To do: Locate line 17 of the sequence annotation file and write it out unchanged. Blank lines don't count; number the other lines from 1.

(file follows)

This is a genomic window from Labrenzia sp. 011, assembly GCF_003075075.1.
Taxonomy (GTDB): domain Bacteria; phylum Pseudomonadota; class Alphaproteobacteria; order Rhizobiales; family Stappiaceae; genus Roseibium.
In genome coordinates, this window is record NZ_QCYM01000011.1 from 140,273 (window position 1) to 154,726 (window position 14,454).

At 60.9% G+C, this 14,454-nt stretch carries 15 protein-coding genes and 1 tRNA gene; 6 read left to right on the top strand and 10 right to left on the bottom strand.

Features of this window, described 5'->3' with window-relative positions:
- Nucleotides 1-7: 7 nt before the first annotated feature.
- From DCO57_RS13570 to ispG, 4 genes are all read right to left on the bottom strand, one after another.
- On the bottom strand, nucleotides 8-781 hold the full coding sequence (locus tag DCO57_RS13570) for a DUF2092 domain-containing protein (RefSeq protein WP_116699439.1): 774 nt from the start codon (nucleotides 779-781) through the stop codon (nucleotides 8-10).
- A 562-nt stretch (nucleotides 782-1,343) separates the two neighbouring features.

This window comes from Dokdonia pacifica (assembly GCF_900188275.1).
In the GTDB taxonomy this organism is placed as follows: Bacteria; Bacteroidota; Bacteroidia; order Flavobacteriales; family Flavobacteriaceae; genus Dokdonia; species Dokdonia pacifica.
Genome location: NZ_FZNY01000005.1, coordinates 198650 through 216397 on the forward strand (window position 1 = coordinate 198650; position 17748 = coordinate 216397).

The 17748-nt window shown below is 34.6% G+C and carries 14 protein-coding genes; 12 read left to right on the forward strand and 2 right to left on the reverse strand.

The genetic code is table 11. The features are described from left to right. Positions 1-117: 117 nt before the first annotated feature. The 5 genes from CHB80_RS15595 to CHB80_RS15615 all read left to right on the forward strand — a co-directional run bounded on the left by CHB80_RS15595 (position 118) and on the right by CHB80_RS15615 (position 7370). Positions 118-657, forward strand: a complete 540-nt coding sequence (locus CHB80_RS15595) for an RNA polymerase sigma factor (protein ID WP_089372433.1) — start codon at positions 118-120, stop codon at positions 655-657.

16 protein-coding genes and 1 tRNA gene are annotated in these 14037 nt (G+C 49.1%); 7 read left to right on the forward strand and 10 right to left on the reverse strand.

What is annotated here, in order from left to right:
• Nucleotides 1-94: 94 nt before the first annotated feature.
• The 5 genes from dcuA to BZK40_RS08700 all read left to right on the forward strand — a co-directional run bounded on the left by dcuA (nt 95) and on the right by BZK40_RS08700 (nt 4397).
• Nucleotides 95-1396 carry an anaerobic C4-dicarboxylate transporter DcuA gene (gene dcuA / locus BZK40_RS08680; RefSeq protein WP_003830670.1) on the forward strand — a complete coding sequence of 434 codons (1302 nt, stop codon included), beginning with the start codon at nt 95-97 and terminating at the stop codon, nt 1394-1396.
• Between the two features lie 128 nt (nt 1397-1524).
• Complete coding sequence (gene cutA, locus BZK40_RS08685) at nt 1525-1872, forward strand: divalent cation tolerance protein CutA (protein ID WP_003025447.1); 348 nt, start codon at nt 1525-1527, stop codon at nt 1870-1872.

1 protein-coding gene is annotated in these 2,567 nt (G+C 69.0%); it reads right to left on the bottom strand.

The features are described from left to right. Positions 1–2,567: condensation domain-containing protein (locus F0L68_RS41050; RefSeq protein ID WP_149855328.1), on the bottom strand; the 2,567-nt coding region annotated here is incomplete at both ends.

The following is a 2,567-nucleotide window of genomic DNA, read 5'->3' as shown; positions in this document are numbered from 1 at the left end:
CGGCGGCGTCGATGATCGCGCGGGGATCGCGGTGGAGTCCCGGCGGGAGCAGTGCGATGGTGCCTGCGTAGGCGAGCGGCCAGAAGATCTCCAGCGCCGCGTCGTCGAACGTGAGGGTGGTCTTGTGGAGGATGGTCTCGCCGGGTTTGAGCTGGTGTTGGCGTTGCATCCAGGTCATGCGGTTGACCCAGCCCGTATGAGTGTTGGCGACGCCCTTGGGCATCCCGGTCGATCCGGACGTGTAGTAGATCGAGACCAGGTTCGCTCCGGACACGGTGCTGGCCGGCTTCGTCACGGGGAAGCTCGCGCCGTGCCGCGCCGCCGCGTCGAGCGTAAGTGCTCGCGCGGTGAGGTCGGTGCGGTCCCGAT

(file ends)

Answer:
• Nucleotides 1-94: 94 nt before the first annotated feature.